Show simple item record

dc.contributor.authorDavidson, Michael
dc.contributor.authorGuilding, Christopher
dc.contributor.authorTimo, Nils
dc.date.accessioned2017-05-03T12:03:22Z
dc.date.available2017-05-03T12:03:22Z
dc.date.issued2006
dc.date.modified2009-11-16T21:35:11Z
dc.identifier.issn02784319
dc.identifier.doi10.1016/j.ijhm.2005.08.001
dc.identifier.urihttp://hdl.handle.net/10072/13977
dc.description.abstractThis study investigates employment and labour market practices based on observations derived from a two-phased empirical study that has yielded quantitative and qualitative sets of empirical data from luxury 4-5 star luxury domestic and multinational corporation (MNCs) hotels located in Australia's Brisbane-Gold Coast corridor. The research had two phases: a quantitative phase comprised an employee relations survey that sought data on operational employee and management demographics, wage levels, gender, skill formation and working conditions; and a qualitative phase involved interviewing 14 hotel human resource managers. The survey data highlights a persistence of gendered, low waged and segmented labour markets dominated by flexible forms of labour suggesting that HR accountability structures in hotels remain weak. This is despite an apparent growth in employee educational levels and hotel training activity suggesting the possibility at least of growing professionalism. It is noted that in this labour market, which we find is dominated by a ready supply of labour with low levels of union activity, increasing human capital levels have not translated into upward pressure on employee and managerial wages. This deficiency is likely to inhibit efforts to improve the delivery of HRM practices that in turn suggest that neither MNC nor domestic hotels have the types of labour market pressures that engender secure, long term and high commitment employment policies that are more conducive to HRM innovation.
dc.description.peerreviewedYes
dc.description.publicationstatusYes
dc.format.extent89886 bytes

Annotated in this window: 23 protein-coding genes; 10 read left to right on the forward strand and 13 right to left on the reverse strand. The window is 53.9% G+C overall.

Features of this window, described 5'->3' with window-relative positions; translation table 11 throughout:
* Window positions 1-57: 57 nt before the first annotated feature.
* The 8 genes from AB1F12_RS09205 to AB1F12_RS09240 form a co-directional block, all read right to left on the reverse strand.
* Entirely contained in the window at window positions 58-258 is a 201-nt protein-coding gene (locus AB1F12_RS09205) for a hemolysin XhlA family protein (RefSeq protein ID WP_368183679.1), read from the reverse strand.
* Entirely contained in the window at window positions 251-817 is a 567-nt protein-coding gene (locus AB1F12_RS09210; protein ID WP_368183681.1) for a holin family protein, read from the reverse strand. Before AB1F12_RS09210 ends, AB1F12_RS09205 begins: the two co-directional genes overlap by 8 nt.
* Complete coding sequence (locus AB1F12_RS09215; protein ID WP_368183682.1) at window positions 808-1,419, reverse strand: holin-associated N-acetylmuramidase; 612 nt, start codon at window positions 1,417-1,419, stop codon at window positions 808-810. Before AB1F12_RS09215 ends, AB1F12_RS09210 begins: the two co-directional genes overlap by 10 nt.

dc.format.mimetypeapplication/pdf
dc.languageEnglish
dc.language.isoen_AU
dc.publisherElsevier
dc.publisher.placeUnited Kingdom
dc.publisher.urihttp://www.elsevier.com/wps/find/journaldescription.cws_home/659/description#description
dc.relation.ispartofstudentpublicationN
dc.relation.ispartofpagefrom193
dc.relation.ispartofpageto210
dc.relation.ispartofjournalInternational Journal of Hospitality Management
dc.relation.ispartofvolume25
dc.rights.retentionY
dc.subject.fieldofresearchCommercial Services
dc.subject.fieldofresearchMarketing
dc.subject.fieldofresearchTourism
dc.subject.fieldofresearchcode1504
dc.subject.fieldofresearchcode1505
dc.subject.fieldofresearchcode1506
dc.titleEmployment, flexibility and labour market practices of domestic and MNC chain luxury hotels in Australia: Where has accountability gone?
dc.typeJournal article
dc.type.descriptionC1 - Articles
dc.type.codeC - Journal Articles
gro.facultyGriffith Business School, Department of Tourism, Sport and Hotel Management
gro.rights.copyright© 2006 Elsevier. This is the author-manuscript version of this paper. Reproduced in accordance with the copyright policy of the publisher. Please refer to the journal's website for access to the definitive, published version.
gro.date.issued2006
gro.hasfulltextFull Text
gro.griffith.authorTimo, Nils
gro.griffith.authorDavidson, Michael C.
gro.griffith.authorGuilding, Christopher J.


Files in this item

This item appears in the following Collection(s)

  • Journal articles
    Contains articles published by Griffith authors in scholarly journals.

Show simple item record